Taken to its logical conclusion, personal branding will have you focus on your outside instead of on your inside. It will lead you to emphasize selling yourself, when instead you should be learning to speak for yourself, as yourself.

Personal branding will stifle your authentic voice.

So back off.
Stop telling us how to package and brand ourselves.

Instead
,
encourage us as we invite each other to speak our own truths.

Boy on guitar by KatieK2 on Flickr

{ 10 comments }

Miss Unconventional June 10, 2009 at 12:22 am

This article is so wonderful. It was initially so hard for me when online because I wanted to be myself, but I thought that other people might be offended. When I decided to just be myself and everyone else can take a hike, it was so liberating. And the funny thing is, I started to begin to make more contacts than when I was being fake. It’s most definitely true that you should do what you love and everything else will fall into place.

Joseph Logan June 10, 2009 at 5:15 am

What a good example of authentic voice this article is! Possibly related: http://www.flickr.com/photos/bud_caddell/3592960452/sizes/o/

CV Harquail June 10, 2009 at 10:19 am

Thanks Miss Unconventional for your comment…Voice *is far more liberating! Something that I think artists understand better than marketers (or academics) do. Even though being ‘yourself’ can encourage a wider range of behaviors than being a ‘brand’ might allow, they are all still connected to the same foundation (you) and ultimately make it easier for people to trust you, I think.
Joseph, I’m tickled that you’d think of that Venn Diagram, which I saw and retweeted last week, because I was wondering how to do something similar to identify the sweet spot of overlap between authentic voice, what others want, and what others need. Or maybe there is another /different space to include? you’ve got me thinking more, as per ususal.

Graeme June 11, 2009 at 11:19 am

Beautifully argued piece that could also stand as a riposte to much of the employer branding material pushed out by organizations. I’m going to use this as an exemplar tomorrow with a group of HR people – as an argument and as an example of what web 2.0 can do for them.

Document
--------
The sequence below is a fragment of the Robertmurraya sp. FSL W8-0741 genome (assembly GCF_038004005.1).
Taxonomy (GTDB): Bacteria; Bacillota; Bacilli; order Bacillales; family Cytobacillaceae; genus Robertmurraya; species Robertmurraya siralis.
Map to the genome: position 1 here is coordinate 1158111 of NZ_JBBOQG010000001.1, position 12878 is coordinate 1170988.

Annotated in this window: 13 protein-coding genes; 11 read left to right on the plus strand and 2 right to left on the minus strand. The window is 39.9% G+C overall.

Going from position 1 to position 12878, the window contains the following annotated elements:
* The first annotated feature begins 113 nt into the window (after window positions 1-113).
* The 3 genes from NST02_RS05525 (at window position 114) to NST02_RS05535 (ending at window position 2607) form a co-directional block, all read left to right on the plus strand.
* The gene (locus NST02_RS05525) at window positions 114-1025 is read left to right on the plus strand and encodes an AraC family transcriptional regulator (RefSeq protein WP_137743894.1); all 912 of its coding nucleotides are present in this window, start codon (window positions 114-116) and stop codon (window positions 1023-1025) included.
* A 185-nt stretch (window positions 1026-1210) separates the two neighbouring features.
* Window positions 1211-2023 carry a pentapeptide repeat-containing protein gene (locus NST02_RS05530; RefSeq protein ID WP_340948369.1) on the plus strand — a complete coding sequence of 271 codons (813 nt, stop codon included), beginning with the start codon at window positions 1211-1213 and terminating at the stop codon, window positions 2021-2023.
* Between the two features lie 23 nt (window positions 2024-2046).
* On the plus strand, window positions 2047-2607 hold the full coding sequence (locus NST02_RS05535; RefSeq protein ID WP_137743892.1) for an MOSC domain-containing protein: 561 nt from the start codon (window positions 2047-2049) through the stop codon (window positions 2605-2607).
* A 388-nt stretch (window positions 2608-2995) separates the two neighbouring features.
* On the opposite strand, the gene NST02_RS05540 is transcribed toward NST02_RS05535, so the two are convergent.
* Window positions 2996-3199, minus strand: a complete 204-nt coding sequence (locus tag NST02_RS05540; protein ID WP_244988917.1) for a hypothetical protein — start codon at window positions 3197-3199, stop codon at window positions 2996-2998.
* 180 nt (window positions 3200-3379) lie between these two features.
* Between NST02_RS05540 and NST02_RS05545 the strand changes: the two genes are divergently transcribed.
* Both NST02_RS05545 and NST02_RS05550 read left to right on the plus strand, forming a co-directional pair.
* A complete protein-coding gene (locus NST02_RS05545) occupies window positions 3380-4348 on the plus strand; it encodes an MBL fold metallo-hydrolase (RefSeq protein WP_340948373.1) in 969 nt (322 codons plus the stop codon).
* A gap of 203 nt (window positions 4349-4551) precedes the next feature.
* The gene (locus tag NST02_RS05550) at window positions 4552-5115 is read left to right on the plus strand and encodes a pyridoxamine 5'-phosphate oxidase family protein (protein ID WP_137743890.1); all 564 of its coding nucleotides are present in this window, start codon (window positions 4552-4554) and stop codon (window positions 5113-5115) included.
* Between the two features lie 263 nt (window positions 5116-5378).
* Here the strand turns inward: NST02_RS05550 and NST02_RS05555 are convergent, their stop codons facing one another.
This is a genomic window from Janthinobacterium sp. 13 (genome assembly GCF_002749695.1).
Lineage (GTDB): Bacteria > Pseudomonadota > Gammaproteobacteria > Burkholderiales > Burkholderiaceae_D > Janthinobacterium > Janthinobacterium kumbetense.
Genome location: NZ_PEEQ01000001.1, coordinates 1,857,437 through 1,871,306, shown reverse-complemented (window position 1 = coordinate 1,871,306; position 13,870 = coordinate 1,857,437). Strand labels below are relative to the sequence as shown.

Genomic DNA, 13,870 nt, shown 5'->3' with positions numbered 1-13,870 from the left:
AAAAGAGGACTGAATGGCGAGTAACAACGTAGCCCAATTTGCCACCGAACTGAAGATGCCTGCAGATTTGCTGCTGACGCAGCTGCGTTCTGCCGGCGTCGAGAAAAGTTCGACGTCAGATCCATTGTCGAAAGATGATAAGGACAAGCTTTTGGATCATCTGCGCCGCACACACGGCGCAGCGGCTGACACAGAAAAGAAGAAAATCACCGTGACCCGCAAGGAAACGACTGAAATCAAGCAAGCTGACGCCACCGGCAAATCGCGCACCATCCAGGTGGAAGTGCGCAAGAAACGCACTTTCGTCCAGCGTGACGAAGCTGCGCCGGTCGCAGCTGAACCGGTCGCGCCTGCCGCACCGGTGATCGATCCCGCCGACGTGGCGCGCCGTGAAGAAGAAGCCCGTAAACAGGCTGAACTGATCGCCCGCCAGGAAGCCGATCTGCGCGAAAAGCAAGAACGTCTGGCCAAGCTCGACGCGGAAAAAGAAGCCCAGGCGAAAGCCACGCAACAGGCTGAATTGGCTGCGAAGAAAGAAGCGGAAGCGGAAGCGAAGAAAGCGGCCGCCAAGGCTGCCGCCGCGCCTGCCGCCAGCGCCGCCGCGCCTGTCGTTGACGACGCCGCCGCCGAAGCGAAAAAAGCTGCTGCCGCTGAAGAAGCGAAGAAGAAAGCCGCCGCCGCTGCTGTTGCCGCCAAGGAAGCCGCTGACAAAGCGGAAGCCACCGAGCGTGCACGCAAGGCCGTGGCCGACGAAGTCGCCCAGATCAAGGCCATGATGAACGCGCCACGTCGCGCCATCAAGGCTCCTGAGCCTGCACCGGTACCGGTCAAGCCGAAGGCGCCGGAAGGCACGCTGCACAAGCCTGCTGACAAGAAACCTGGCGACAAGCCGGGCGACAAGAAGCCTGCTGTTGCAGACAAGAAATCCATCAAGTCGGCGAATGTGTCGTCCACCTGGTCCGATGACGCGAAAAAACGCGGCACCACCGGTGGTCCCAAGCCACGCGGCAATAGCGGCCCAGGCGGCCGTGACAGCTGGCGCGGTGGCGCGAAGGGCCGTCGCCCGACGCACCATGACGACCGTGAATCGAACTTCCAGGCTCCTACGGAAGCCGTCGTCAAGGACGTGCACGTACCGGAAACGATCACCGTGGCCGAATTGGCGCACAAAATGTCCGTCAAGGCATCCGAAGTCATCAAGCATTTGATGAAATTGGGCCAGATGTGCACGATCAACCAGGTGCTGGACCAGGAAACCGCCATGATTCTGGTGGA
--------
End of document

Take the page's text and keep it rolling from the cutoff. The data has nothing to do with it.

Ryan Jones June 11, 2009 at 5:09 pm

Well written piece! I am reading Life, Inc. by Doug Rushkoff at the moment. Doug really rails on the corporatization of everyone & everything…especially in the US. He mentions that we live in a landscape of corporatism: a world not merely dominated by corporations, but one inhabited by people who have internalized corporate values as their own. It is one thing to work for a corporate; it is another thing to adopt the mindset lock, stock & barrel.

I have to admit that when I return home (to the US) I feel that our people are, sadly, on the bleeding edge of this trend. It is scary (and weird).

David Zinger June 13, 2009 at 9:16 am

CV Harquail

I really appreciated this article. I need to go away and think about this as I find myself nodding yet I also find myself seeing some value for myself in personal branding. Thank you for the invitation to speak my personal truth.

At least for me, some focus on personal branding does not stifle my authentic voice it has contributed to and heightened my voice. I define personal branding as (Strengths + Value + Visibility) x Engagement. When I think of value I think not only of economic but social value, etc.

As I said, I will have to go away and think about this because I feel a sense of authenticity when I work on personal branding, it is much less of a marketing mechanism and much more of a focus tool. I believe there is the potential for authentic personal branding and for some people it connects them to a wider community as they think about their voice AND their impact on others.

For me at least, it may be ironic that I found my voice in a stronger way through the lens of branding. I found a deep strain of poetic expression. So as I read your find article I found myself nodding my head up and down and also left to right.

Thank you so much. I so much appreciated a blog post that can get me thinking on a Saturday morning.

David

CV Harquail June 13, 2009 at 6:40 pm

Hi David,
Thank you so much for your thoughtful and generative comment. It sounds to me like your experience with personal branding has been more like a focus on authentic voice and less on the branding part. Especially given your definition, you’re already outside the box of branding as a marketing, mercenary construct and practice.